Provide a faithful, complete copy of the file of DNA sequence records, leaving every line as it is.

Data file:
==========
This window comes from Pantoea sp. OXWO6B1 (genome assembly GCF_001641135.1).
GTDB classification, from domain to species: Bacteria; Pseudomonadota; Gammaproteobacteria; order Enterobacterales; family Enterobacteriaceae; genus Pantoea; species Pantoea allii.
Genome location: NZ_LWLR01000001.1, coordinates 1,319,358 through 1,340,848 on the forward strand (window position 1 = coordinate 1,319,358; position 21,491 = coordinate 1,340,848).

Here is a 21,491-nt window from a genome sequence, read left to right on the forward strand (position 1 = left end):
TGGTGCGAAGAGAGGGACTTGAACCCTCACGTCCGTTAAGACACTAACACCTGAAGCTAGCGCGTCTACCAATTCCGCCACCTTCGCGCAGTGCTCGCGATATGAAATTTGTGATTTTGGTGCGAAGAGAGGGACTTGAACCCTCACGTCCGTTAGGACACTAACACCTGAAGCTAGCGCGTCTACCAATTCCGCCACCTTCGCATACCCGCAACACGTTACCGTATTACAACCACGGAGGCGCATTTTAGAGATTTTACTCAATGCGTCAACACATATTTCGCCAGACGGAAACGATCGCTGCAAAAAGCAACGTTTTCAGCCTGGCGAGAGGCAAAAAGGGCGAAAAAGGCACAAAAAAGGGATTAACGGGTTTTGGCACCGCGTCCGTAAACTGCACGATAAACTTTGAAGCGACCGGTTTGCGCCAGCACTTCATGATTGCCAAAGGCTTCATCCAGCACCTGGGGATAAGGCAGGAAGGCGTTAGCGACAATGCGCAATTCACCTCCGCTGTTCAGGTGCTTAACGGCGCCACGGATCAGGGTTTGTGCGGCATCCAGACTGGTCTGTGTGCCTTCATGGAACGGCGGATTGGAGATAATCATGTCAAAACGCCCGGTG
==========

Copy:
This window comes from Pantoea sp. OXWO6B1 (genome assembly GCF_001641135.1).
GTDB classification, from domain to species: Bacteria; Pseudomonadota; Gammaproteobacteria; order Enterobacterales; family Enterobacteriaceae; genus Pantoea; species Pantoea allii.
Genome location: NZ_LWLR01000001.1, coordinates 1,319,358 through 1,340,848 on the forward strand (window position 1 = coordinate 1,319,358; position 21,491 = coordinate 1,340,848).

Here is a 21,491-nt window from a genome sequence, read left to right on the forward strand (position 1 = left end):
TGGTGCGAAGAGAGGGACTTGAACCCTCACGTCCGTTAAGACACTAACACCTGAAGCTAGCGCGTCTACCAATTCCGCCACCTTCGCGCAGTGCTCGCGATATGAAATTTGTGATTTTGGTGCGAAGAGAGGGACTTGAACCCTCACGTCCGTTAGGACACTAACACCTGAAGCTAGCGCGTCTACCAATTCCGCCACCTTCGCATACCCGCAACACGTTACCGTATTACAACCACGGAGGCGCATTTTAGAGATTTTACTCAATGCGTCAACACATATTTCGCCAGACGGAAACGATCGCTGCAAAAAGCAACGTTTTCAGCCTGGCGAGAGGCAAAAAGGGCGAAAAAGGCACAAAAAAGGGATTAACGGGTTTTGGCACCGCGTCCGTAAACTGCACGATAAACTTTGAAGCGACCGGTTTGCGCCAGCACTTCATGATTGCCAAAGGCTTCATCCAGCACCTGGGGATAAGGCAGGAAGGCGTTAGCGACAATGCGCAATTCACCTCCGCTGTTCAGGTGCTTAACGGCGCCACGGATCAGGGTTTGTGCGGCATCCAGACTGGTCTGTGTGCCTTCATGGAACGGCGGATTGGAGATAATCATGTCAAAACGCCCGGTG